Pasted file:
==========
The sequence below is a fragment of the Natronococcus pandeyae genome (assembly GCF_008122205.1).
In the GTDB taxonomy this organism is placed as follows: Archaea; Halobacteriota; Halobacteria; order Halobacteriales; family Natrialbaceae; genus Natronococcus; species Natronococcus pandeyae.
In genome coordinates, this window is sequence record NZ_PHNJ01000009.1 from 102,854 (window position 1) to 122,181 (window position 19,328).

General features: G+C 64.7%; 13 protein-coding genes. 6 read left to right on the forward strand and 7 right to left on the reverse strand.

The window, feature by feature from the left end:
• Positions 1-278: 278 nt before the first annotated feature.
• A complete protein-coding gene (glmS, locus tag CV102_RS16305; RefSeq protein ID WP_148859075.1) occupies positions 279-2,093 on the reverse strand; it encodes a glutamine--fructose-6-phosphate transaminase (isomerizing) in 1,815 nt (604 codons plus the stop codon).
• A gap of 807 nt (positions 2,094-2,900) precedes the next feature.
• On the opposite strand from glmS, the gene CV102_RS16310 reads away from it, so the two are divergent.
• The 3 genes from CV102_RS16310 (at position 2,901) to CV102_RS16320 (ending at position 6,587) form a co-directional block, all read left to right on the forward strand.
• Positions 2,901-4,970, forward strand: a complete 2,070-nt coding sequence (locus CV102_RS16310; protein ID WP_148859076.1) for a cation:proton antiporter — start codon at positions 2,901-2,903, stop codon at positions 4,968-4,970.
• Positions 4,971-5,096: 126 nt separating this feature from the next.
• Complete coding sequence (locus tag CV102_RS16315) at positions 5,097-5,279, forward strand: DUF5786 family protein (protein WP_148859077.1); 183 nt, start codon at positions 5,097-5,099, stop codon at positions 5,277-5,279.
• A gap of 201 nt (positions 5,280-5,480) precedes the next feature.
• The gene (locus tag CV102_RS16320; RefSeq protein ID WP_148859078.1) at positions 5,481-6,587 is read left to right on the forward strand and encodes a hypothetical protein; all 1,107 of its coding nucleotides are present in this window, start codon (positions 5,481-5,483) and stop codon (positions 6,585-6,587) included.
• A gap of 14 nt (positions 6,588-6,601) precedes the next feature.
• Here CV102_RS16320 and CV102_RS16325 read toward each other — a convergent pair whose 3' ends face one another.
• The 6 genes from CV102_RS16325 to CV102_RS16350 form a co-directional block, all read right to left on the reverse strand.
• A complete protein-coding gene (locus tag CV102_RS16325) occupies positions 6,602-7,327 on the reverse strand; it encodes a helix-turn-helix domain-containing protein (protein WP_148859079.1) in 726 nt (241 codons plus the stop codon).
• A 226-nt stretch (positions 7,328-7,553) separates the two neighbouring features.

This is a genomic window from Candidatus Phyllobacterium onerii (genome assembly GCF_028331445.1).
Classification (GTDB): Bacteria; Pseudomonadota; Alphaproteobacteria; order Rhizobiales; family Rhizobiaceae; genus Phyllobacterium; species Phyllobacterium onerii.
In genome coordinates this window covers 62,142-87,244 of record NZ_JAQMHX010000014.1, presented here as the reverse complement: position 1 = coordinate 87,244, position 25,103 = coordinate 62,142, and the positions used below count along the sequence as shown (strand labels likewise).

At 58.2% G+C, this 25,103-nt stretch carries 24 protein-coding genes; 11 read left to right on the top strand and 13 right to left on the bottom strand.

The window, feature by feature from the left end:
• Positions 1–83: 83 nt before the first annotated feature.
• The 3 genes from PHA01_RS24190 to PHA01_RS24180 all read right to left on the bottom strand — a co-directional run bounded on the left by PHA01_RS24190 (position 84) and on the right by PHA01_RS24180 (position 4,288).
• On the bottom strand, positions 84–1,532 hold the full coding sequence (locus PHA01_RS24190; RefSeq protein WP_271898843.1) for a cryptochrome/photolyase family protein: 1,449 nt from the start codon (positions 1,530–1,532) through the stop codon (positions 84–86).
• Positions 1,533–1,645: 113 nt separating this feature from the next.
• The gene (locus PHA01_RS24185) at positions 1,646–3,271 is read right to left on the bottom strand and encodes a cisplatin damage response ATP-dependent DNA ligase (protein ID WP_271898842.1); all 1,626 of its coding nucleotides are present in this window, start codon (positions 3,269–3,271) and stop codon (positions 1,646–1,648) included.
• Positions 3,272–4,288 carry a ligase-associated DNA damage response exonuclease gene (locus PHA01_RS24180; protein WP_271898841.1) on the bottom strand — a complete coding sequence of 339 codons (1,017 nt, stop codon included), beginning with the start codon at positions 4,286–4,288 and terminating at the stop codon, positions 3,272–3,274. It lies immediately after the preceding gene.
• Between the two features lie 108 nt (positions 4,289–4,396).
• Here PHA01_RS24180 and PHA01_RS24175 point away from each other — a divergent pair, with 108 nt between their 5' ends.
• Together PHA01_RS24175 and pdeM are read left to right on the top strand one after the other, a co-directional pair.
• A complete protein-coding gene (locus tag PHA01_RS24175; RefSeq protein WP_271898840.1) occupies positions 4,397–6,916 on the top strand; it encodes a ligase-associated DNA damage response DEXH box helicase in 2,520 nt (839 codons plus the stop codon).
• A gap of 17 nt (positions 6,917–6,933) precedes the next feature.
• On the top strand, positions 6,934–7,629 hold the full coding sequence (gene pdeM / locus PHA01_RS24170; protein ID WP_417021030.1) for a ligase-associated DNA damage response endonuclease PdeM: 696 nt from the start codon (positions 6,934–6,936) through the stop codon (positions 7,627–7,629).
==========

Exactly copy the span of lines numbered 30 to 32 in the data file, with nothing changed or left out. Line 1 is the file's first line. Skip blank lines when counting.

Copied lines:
• The gene (locus PHA01_RS24185) at positions 1,646–3,271 is read right to left on the bottom strand and encodes a cisplatin damage response ATP-dependent DNA ligase (protein ID WP_271898842.1); all 1,626 of its coding nucleotides are present in this window, start codon (positions 3,269–3,271) and stop codon (positions 1,646–1,648) included.
• Positions 3,272–4,288 carry a ligase-associated DNA damage response exonuclease gene (locus PHA01_RS24180; protein WP_271898841.1) on the bottom strand — a complete coding sequence of 339 codons (1,017 nt, stop codon included), beginning with the start codon at positions 4,286–4,288 and terminating at the stop codon, positions 3,272–3,274. It lies immediately after the preceding gene.
• Between the two features lie 108 nt (positions 4,289–4,396).